post #14 of 40
I think any beginner group lesson starts out structured. It has to, because you have nothing to go on... no baseline. Once you get an idea of your student's ability, if you are a capable instructor and few enough students to be able to work with it (with 20-40 students it will remain structured), it will tend to lean toward being more flexible.

The rookie instructors will follow a structured lesson plan until they become proficient enough to start deviating from it.
post #15 of 40
Thread Starter 
Originally Posted by JohnH View Post

The rookie instructors will follow a structured lesson plan until they become proficient enough to start deviating from it.
Thank you

Part of my rationale of starting this thread is that we have several rookie and soon to be sophmore instructors here, and I thought this might be of help to them.

So, is there a standard point that you would deviate from "your standard structured lesson plan?"

For me, I make a pretty quick determination when I'm doing the meet and greet, from the identification of Motivation, Understanding and Movement. (Standard GCT). From there, I'm constantly assessing the needs and understanding of the students throughout the lesson.
post #16 of 40
Your risk manager and the SSD develop and implement a range of suggested activities based on area policy. Same goes for the PSIA progression model. Go outside of these and you are personally liable for the consequences. So from that perspective some structure needs to be in place.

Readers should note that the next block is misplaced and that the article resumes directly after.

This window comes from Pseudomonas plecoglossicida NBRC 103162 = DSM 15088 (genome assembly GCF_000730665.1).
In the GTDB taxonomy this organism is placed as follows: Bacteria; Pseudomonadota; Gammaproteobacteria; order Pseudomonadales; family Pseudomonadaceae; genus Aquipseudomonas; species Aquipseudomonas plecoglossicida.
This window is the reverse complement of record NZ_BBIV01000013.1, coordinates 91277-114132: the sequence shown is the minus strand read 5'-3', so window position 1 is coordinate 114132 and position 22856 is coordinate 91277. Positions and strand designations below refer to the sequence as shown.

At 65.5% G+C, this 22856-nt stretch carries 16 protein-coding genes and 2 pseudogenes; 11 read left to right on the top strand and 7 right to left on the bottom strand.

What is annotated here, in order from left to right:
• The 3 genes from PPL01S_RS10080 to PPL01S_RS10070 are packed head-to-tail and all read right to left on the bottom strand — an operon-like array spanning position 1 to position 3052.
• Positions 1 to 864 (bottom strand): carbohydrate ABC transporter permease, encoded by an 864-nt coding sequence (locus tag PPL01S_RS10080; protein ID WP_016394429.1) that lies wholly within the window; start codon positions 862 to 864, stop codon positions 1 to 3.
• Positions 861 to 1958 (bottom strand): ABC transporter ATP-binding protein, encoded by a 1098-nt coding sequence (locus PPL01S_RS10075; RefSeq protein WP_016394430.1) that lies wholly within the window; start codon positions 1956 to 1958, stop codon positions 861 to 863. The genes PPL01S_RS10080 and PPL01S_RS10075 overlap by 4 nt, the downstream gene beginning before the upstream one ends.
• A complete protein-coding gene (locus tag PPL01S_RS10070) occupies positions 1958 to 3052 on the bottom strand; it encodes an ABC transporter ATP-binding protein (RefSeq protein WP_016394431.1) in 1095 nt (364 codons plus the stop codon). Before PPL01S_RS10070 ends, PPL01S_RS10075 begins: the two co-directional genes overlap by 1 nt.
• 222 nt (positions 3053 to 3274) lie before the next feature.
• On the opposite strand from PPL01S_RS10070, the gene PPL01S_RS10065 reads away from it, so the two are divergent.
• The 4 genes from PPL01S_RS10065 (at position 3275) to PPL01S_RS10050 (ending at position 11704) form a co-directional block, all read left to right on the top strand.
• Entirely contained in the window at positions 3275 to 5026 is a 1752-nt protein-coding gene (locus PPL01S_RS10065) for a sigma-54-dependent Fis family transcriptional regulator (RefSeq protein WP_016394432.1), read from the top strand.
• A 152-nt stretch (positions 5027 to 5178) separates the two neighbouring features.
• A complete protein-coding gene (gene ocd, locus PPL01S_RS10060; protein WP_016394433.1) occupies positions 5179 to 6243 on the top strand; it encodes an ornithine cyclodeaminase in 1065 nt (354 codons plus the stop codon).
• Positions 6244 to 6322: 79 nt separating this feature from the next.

That being said we also need to tailor a lesson plan to fit the situation. We do that by picking and choosing activities that fit within the parameters defined by your SSD. In most cases the more experienced you are the more lattitude they will give you. Which is why newbies are encouraged to follow a set plan.
So yes the structure is there running in the background. just like the os in your computer. Spontaneous choices happen within an accepted range and they make up the "unstructured", or "variable" part of the lesson plan. It is these choices that a good instructor can make appear to be unstructured fun. Active experimentation and guided discovery being two examples that come to mind immediately.
So as I stated earlier the poll is flawed because it implies a standard set structure, or chaos, and nothing in between. It is in this between area where all of the variable and seemingly spontaneous (unstructured) activities happen.
post #17 of 40

Beginners need structure